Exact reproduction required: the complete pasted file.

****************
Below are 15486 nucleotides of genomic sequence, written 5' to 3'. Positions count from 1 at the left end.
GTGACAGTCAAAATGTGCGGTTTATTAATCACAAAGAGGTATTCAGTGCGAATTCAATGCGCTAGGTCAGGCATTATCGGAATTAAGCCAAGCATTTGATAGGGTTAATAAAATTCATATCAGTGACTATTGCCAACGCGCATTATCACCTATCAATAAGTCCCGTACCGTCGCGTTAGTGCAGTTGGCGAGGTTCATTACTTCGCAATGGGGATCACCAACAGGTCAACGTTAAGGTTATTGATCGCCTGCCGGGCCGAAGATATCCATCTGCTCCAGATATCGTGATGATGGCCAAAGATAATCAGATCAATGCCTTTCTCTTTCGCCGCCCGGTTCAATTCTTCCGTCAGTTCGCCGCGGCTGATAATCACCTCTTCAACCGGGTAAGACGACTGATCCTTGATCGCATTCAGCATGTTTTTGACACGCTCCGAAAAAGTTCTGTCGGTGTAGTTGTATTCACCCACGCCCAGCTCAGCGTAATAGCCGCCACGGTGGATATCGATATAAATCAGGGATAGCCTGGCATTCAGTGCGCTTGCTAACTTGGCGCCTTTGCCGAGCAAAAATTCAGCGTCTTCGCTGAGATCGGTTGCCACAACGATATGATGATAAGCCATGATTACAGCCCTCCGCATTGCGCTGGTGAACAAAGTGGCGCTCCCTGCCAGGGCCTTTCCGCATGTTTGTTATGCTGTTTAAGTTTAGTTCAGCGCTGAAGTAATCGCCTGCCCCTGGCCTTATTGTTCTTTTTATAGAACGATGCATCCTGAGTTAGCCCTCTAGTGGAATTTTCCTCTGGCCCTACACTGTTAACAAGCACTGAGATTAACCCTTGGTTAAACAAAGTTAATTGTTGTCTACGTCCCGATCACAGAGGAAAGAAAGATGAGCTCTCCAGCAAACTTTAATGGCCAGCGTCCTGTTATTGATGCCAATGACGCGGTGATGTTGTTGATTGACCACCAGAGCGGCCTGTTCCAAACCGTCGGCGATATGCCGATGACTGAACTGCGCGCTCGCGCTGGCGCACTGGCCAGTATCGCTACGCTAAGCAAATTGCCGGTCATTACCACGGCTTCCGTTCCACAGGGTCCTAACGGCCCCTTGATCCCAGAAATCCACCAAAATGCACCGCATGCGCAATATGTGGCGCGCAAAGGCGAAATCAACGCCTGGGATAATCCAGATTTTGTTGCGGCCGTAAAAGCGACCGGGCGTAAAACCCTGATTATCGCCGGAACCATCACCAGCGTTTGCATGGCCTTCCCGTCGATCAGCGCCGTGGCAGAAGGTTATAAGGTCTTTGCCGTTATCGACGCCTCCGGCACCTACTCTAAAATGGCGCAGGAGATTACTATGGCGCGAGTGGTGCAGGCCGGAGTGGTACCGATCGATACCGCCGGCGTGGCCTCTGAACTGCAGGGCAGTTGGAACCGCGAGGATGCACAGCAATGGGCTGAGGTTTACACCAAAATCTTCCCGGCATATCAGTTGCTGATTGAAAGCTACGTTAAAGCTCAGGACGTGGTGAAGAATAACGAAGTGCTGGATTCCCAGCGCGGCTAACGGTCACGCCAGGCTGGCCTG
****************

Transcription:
Below are 15486 nucleotides of genomic sequence, written 5' to 3'. Positions count from 1 at the left end.
GTGACAGTCAAAATGTGCGGTTTATTAATCACAAAGAGGTATTCAGTGCGAATTCAATGCGCTAGGTCAGGCATTATCGGAATTAAGCCAAGCATTTGATAGGGTTAATAAAATTCATATCAGTGACTATTGCCAACGCGCATTATCACCTATCAATAAGTCCCGTACCGTCGCGTTAGTGCAGTTGGCGAGGTTCATTACTTCGCAATGGGGATCACCAACAGGTCAACGTTAAGGTTATTGATCGCCTGCCGGGCCGAAGATATCCATCTGCTCCAGATATCGTGATGATGGCCAAAGATAATCAGATCAATGCCTTTCTCTTTCGCCGCCCGGTTCAATTCTTCCGTCAGTTCGCCGCGGCTGATAATCACCTCTTCAACCGGGTAAGACGACTGATCCTTGATCGCATTCAGCATGTTTTTGACACGCTCCGAAAAAGTTCTGTCGGTGTAGTTGTATTCACCCACGCCCAGCTCAGCGTAATAGCCGCCACGGTGGATATCGATATAAATCAGGGATAGCCTGGCATTCAGTGCGCTTGCTAACTTGGCGCCTTTGCCGAGCAAAAATTCAGCGTCTTCGCTGAGATCGGTTGCCACAACGATATGATGATAAGCCATGATTACAGCCCTCCGCATTGCGCTGGTGAACAAAGTGGCGCTCCCTGCCAGGGCCTTTCCGCATGTTTGTTATGCTGTTTAAGTTTAGTTCAGCGCTGAAGTAATCGCCTGCCCCTGGCCTTATTGTTCTTTTTATAGAACGATGCATCCTGAGTTAGCCCTCTAGTGGAATTTTCCTCTGGCCCTACACTGTTAACAAGCACTGAGATTAACCCTTGGTTAAACAAAGTTAATTGTTGTCTACGTCCCGATCACAGAGGAAAGAAAGATGAGCTCTCCAGCAAACTTTAATGGCCAGCGTCCTGTTATTGATGCCAATGACGCGGTGATGTTGTTGATTGACCACCAGAGCGGCCTGTTCCAAACCGTCGGCGATATGCCGATGACTGAACTGCGCGCTCGCGCTGGCGCACTGGCCAGTATCGCTACGCTAAGCAAATTGCCGGTCATTACCACGGCTTCCGTTCCACAGGGTCCTAACGGCCCCTTGATCCCAGAAATCCACCAAAATGCACCGCATGCGCAATATGTGGCGCGCAAAGGCGAAATCAACGCCTGGGATAATCCAGATTTTGTTGCGGCCGTAAAAGCGACCGGGCGTAAAACCCTGATTATCGCCGGAACCATCACCAGCGTTTGCATGGCCTTCCCGTCGATCAGCGCCGTGGCAGAAGGTTATAAGGTCTTTGCCGTTATCGACGCCTCCGGCACCTACTCTAAAATGGCGCAGGAGATTACTATGGCGCGAGTGGTGCAGGCCGGAGTGGTACCGATCGATACCGCCGGCGTGGCCTCTGAACTGCAGGGCAGTTGGAACCGCGAGGATGCACAGCAATGGGCTGAGGTTTACACCAAAATCTTCCCGGCATATCAGTTGCTGATTGAAAGCTACGTTAAAGCTCAGGACGTGGTGAAGAATAACGAAGTGCTGGATTCCCAGCGCGGCTAACGGTCACGCCAGGCTGGCCTG